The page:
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Utter the simple phrase of ‘Harry Potter’ to any age, and it is nearly guaranteed that they will know what you are speaking about. Since becoming a worldwide phenomenon in 1999, the Harry Potter series has been turned into everything from video games to bathing products. Most notably, the series has been turned into a set of excellent films that are successful, for the most part, in recreating the major elements presented in the novels by author J.K.Rowling.

With this being the fifth film in the series of seven, I had a few fears going into in. First the books are getting longer, making me wonder if new director David Yates would be successful in presenting all the ideas Rowling went over in the book. While the film does not mention every little detail Yates is very successful in bringing the action, suspense, fear, emotion, and growth of the characters to the big screen in stunning style.

Harry Potter and the Order of Phoenix is the fifth film in the Harry Potter franchise, based on the books by Author J.K. Rowling. All of the main cast from the first two films are back to reprise their roles. Harry Potter (played by Daniel Radcliffe), Ron Weasley (played by Rupert Grint) and Hermione Granger (played by Emma Watson) are all back to their same old tricks at Hogwarts, but this time there’s a new twist.

Harry Potter and the Order of the Phoenix
Harry and friends return for their fifth year at the school only to discover that the rumours of Lord Voldermort returning in fact seem to be true. The ministry has appointed a new ‘Defence Against the Dark Arts’ teacher, Professor Dolores Umbridge (played by Imelda Staunton), who begins to apply strict teachings and rules that leave the students feeling unprepared to defend themselves. It’s from this that Harry and his friends retaliate by forming a club called ‘Dumbledore’s Army’ to prepare themselves for the inevitable return of Lord Voldemort. What results is a film that might be one of the best Potter films to date mainly because of the excellent British cast Yates and team chose.

There’s just something about adding British actors to your film that brings a smile to my face. Perhaps it’s that most British actors just seem to have a greater love for the craft than American actors. Anyhow, the supporting cast to the film includes some old and new faces. Gary Oldman is back as Sirius Black, Maggie Smith is back as Minerva McGonagall, Michael Gambon is back as Albus Dumbledore, Alan Rickman is back as Severus Snape and Helena Bonhem Carter joins the cast as Bellatrix Lestrange. A safe, bold statement would be that there’s a fair share of excellent actors here.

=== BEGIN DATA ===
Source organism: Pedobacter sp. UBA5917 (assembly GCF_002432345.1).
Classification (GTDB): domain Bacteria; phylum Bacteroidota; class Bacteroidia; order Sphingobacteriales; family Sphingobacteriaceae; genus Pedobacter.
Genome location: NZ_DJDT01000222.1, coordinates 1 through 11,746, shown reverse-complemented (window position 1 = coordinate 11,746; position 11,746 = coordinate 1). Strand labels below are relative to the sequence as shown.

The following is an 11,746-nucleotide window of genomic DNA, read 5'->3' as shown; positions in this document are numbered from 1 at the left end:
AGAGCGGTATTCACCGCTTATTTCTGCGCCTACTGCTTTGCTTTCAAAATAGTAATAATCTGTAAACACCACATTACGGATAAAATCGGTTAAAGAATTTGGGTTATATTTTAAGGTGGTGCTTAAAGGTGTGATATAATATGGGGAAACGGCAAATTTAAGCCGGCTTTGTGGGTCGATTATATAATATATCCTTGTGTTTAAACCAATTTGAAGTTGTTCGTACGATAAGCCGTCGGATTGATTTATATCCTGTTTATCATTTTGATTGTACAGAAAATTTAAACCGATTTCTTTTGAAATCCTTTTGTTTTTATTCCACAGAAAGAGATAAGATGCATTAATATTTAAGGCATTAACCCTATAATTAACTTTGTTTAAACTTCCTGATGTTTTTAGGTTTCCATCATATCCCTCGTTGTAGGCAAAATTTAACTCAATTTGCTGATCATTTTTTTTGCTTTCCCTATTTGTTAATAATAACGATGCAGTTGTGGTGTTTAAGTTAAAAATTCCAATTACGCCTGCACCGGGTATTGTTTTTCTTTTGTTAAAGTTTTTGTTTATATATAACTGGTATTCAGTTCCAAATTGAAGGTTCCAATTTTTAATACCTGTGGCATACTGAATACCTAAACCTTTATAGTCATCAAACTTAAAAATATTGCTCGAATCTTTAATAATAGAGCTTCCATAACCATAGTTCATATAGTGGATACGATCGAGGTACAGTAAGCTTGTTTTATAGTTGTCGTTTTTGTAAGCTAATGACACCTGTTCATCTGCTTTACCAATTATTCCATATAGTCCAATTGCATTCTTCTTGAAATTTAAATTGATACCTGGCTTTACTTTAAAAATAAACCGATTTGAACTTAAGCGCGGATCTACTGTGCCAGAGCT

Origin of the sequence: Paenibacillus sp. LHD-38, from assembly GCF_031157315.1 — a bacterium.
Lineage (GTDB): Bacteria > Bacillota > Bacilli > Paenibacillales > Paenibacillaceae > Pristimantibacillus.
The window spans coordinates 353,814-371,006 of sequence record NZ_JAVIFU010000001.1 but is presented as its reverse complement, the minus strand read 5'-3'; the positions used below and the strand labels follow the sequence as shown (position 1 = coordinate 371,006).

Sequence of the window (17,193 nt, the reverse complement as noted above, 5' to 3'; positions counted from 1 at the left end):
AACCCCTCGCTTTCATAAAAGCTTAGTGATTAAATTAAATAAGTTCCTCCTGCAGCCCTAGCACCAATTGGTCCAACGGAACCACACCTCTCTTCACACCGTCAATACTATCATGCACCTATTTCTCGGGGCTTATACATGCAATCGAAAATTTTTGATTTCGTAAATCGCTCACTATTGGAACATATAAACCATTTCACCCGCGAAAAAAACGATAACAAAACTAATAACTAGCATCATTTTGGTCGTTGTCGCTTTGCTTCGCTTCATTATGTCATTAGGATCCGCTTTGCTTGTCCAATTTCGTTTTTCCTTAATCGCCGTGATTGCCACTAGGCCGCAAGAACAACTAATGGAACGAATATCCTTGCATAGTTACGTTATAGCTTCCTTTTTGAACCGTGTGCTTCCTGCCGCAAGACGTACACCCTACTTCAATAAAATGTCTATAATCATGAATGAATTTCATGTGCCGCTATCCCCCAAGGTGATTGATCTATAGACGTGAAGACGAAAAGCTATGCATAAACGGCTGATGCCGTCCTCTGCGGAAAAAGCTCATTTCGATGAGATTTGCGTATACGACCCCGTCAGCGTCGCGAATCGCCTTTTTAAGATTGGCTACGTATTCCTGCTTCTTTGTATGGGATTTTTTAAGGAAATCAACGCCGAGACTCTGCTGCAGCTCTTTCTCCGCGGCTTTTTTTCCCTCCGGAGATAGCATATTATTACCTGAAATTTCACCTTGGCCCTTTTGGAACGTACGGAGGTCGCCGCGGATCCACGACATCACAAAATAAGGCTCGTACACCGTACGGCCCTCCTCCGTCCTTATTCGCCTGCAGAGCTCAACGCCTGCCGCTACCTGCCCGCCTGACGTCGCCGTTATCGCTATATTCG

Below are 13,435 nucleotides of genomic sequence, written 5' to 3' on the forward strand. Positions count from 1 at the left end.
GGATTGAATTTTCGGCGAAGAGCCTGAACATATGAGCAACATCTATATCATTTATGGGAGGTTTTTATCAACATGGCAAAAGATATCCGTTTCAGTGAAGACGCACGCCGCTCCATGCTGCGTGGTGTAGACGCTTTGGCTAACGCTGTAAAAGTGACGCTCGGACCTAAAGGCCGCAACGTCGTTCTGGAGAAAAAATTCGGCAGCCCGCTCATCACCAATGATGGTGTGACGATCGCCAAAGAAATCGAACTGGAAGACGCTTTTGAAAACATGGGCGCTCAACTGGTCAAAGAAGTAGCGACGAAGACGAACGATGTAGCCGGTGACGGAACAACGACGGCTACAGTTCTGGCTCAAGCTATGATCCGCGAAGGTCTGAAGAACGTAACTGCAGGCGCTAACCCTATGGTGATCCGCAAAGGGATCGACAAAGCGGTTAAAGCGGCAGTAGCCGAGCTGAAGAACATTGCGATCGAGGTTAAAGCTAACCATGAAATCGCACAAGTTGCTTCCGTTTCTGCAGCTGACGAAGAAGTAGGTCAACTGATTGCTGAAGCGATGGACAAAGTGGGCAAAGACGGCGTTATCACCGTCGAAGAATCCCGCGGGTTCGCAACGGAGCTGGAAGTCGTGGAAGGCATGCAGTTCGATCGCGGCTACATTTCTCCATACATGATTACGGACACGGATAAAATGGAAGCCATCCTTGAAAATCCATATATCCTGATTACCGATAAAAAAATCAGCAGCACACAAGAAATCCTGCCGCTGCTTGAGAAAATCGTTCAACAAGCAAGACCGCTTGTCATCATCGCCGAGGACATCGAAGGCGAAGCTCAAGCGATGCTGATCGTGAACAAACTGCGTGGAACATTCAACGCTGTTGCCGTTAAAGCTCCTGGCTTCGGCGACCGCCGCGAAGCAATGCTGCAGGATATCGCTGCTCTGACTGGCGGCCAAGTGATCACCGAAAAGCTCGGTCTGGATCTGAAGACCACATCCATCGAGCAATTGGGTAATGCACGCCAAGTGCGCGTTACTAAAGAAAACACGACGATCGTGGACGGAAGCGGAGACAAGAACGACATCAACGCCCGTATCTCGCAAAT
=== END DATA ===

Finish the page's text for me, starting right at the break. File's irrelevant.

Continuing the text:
Harry Potter and the Order of the Phoenix continues on with the Harry Potter magic in that the film is fairly faithful to the novel. New Director David Yates brings all the action, suspense, horror, drama, love and interest of the novel to the big screen in quite a splendid manner. Here’s hoping that the next in the series, Harry Potter and the Half-Blood Prince (which Yates is also Directing) continues on with the successful novel to film transition. This comes with a great welcome to High Definition and is sure to leave the fans pleased.

Harry Potter and the Order of the Phoenix


Harry Potter and the Order of the Phoenix arrives on a thirty gigabyte dual-layered HD DVD disc with a 1080p, VC-1 encoded, 2:40:1 widescreen presentation. What results is one of the strongest transfers to date.

The first thing you’ll notice is the opening sequence where Harry is sitting on the swing. The sharp image is stunning with excellent colours and perfect detail. Since the film was shot in Super-35, what results is a great translation into high definition video. The colours, as briefly mentioned, are rich, vibrant and ever so clear with excellent flesh tones. Simply pause and look at the clarity and detail on any of the actor’s faces. Grain only really pokes up in the first few moments of the film (where the Dementors attack Harry and Dudley).

A small fear I had was that some of the film’s action sequences, which are great, would result in a bit of motion blur as they had in the theatrical presentation (at least in the theatre I saw the film in). Thankfully no issues like this were ever found. As sinister as Lord Voldemort is, he looked even more evil in High Definition. Some early critics say there isn’t enough of a difference between HD and SD for the masses to adopt the formats. Either they’re blind or I’ve been drugged with something wonderful, as Harry Potter and the Order of the Phoenix is one of the, if not the, strongest HDM title I’ve seen yet. Congrats Warner on a stellar presentation!